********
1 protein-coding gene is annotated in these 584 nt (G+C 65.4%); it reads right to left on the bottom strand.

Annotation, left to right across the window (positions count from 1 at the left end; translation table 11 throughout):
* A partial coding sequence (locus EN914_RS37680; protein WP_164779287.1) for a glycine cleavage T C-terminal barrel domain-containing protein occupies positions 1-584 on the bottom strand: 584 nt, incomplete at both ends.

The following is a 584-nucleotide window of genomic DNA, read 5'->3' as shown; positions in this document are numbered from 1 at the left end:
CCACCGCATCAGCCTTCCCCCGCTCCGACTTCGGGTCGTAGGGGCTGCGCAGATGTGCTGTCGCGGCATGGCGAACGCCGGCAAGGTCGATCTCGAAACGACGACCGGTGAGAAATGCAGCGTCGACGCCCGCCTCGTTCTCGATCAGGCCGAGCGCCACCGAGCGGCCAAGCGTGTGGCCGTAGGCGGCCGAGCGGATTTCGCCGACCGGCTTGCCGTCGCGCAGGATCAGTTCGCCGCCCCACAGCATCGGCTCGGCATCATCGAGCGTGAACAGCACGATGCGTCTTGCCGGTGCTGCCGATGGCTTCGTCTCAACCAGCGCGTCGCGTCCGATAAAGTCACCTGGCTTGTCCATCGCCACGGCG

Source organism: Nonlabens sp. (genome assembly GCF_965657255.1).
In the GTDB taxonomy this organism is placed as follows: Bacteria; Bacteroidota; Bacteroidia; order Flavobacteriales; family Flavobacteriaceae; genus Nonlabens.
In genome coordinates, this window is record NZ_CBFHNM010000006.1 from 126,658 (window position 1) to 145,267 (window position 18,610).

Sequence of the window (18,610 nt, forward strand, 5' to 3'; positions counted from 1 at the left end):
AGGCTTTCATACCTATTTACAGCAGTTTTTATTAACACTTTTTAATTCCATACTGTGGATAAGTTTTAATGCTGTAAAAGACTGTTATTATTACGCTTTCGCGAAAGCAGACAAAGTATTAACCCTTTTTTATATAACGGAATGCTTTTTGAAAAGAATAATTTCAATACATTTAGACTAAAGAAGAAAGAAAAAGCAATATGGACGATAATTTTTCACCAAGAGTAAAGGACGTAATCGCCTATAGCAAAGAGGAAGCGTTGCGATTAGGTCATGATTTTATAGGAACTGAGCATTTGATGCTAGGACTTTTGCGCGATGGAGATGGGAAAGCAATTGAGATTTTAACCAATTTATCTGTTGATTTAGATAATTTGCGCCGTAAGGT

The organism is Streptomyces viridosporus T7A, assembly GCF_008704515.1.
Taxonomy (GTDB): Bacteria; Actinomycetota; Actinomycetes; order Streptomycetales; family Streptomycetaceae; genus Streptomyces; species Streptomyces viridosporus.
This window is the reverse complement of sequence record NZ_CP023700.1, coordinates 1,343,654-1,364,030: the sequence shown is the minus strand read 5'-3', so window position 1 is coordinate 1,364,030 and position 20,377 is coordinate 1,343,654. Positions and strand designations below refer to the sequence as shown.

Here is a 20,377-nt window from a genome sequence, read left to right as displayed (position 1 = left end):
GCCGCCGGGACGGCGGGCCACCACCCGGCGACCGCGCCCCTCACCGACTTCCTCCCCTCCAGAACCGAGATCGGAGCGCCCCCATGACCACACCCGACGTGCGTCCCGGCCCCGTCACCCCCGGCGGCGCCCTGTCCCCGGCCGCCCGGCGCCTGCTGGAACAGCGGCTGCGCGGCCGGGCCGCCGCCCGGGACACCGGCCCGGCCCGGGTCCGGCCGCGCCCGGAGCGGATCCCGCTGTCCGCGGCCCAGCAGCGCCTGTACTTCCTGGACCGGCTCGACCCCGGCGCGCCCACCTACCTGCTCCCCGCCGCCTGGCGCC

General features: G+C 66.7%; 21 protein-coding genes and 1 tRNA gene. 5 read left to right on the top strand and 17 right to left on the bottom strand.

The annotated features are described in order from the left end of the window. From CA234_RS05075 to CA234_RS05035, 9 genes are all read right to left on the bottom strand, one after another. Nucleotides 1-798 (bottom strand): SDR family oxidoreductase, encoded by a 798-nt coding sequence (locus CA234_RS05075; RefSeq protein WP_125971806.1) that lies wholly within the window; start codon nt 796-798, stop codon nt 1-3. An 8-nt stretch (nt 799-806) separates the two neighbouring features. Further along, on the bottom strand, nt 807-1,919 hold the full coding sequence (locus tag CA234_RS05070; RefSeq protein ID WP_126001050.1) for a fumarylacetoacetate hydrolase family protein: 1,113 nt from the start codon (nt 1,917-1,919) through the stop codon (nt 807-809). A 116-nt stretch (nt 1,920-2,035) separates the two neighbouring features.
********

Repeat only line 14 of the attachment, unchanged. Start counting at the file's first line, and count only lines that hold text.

Here is a 20,377-nt window from a genome sequence, read left to right as displayed (position 1 = left end):